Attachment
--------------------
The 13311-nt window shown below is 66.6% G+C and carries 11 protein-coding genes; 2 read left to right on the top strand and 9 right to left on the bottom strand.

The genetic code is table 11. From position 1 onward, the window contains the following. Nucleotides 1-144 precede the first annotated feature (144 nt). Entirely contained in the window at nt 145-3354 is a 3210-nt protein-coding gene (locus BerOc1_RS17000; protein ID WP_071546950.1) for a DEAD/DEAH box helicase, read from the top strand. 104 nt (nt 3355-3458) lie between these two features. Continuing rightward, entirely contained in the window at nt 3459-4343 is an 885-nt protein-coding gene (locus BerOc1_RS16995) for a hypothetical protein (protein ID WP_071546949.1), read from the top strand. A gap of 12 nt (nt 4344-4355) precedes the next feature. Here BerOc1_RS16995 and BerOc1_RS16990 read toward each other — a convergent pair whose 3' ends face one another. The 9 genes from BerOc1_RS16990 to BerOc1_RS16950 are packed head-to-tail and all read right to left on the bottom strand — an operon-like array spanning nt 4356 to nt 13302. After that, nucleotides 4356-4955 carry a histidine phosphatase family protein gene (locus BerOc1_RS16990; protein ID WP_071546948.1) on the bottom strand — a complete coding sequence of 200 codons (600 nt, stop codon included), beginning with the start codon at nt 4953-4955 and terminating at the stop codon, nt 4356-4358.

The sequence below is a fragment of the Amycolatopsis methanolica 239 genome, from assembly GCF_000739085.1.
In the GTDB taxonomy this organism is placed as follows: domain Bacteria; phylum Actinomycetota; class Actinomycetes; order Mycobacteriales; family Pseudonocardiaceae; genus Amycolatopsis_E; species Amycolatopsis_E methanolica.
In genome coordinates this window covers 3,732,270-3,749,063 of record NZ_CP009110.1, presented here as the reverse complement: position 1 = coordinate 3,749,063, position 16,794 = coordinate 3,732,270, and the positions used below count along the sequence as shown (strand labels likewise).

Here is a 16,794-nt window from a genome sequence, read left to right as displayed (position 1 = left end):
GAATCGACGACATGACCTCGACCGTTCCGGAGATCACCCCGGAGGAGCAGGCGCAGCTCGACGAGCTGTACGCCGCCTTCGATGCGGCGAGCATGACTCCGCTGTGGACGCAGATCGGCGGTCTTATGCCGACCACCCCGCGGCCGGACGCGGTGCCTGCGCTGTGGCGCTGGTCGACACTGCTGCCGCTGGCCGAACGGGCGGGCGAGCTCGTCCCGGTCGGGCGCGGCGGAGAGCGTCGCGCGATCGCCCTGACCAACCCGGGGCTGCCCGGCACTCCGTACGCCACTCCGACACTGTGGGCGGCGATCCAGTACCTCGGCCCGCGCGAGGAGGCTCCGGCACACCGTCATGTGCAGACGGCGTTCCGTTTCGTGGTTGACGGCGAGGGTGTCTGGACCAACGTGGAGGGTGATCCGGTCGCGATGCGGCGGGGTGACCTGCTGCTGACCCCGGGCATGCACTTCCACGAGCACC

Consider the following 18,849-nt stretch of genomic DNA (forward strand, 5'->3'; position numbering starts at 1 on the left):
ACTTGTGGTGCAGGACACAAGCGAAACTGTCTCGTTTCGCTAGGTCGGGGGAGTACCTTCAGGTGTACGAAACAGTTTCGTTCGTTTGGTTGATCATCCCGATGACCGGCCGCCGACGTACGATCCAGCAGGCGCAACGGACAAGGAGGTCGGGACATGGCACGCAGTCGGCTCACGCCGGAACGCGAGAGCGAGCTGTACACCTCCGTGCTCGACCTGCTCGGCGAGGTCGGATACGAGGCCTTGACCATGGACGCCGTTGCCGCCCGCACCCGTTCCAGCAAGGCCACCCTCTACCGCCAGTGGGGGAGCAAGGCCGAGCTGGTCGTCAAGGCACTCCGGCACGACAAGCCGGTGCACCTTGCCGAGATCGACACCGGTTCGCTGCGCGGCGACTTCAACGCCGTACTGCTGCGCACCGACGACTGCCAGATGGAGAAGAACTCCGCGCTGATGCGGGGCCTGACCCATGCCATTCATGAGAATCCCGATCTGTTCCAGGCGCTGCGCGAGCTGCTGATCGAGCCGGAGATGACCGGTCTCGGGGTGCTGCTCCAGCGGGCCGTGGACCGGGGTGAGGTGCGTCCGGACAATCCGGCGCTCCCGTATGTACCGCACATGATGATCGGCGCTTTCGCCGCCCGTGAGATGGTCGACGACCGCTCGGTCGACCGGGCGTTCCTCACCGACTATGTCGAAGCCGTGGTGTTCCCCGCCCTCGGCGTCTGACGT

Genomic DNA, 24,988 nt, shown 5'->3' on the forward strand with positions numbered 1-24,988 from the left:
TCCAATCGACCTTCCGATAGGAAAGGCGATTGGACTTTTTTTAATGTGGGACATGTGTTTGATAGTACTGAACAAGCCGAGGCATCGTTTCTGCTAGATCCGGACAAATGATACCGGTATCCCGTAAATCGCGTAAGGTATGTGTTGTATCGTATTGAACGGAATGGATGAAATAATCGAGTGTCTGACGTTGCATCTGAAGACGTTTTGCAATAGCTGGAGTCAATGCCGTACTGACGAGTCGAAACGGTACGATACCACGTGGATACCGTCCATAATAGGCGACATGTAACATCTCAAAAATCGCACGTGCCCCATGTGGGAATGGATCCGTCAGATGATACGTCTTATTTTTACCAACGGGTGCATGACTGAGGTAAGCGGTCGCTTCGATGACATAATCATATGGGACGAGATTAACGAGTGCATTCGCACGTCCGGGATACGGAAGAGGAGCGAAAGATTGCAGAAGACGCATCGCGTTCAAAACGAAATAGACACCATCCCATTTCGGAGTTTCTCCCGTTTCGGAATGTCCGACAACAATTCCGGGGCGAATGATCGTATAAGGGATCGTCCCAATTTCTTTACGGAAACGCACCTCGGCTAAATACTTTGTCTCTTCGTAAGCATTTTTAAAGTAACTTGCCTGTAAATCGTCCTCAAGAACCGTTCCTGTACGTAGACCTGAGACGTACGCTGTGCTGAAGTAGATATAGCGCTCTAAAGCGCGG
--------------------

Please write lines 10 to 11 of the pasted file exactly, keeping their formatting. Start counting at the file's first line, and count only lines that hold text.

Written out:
Genomic DNA, 24,988 nt, shown 5'->3' on the forward strand with positions numbered 1-24,988 from the left:
TCCAATCGACCTTCCGATAGGAAAGGCGATTGGACTTTTTTTAATGTGGGACATGTGTTTGATAGTACTGAACAAGCCGAGGCATCGTTTCTGCTAGATCCGGACAAATGATACCGGTATCCCGTAAATCGCGTAAGGTATGTGTTGTATCGTATTGAACGGAATGGATGAAATAATCGAGTGTCTGACGTTGCATCTGAAGACGTTTTGCAATAGCTGGAGTCAATGCCGTACTGACGAGTCGAAACGGTACGATACCACGTGGATACCGTCCATAATAGGCGACATGTAACATCTCAAAAATCGCACGTGCCCCATGTGGGAATGGATCCGTCAGATGATACGTCTTATTTTTACCAACGGGTGCATGACTGAGGTAAGCGGTCGCTTCGATGACATAATCATATGGGACGAGATTAACGAGTGCATTCGCACGTCCGGGATACGGAAGAGGAGCGAAAGATTGCAGAAGACGCATCGCGTTCAAAACGAAATAGACACCATCCCATTTCGGAGTTTCTCCCGTTTCGGAATGTCCGACAACAATTCCGGGGCGAATGATCGTATAAGGGATCGTCCCAATTTCTTTACGGAAACGCACCTCGGCTAAATACTTTGTCTCTTCGTAAGCATTTTTAAAGTAACTTGCCTGTAAATCGTCCTCAAGAACCGTTCCTGTACGTAGACCTGAGACGTACGCTGTGCTGAAGTAGATATAGCGCTCTAAAGCGCGG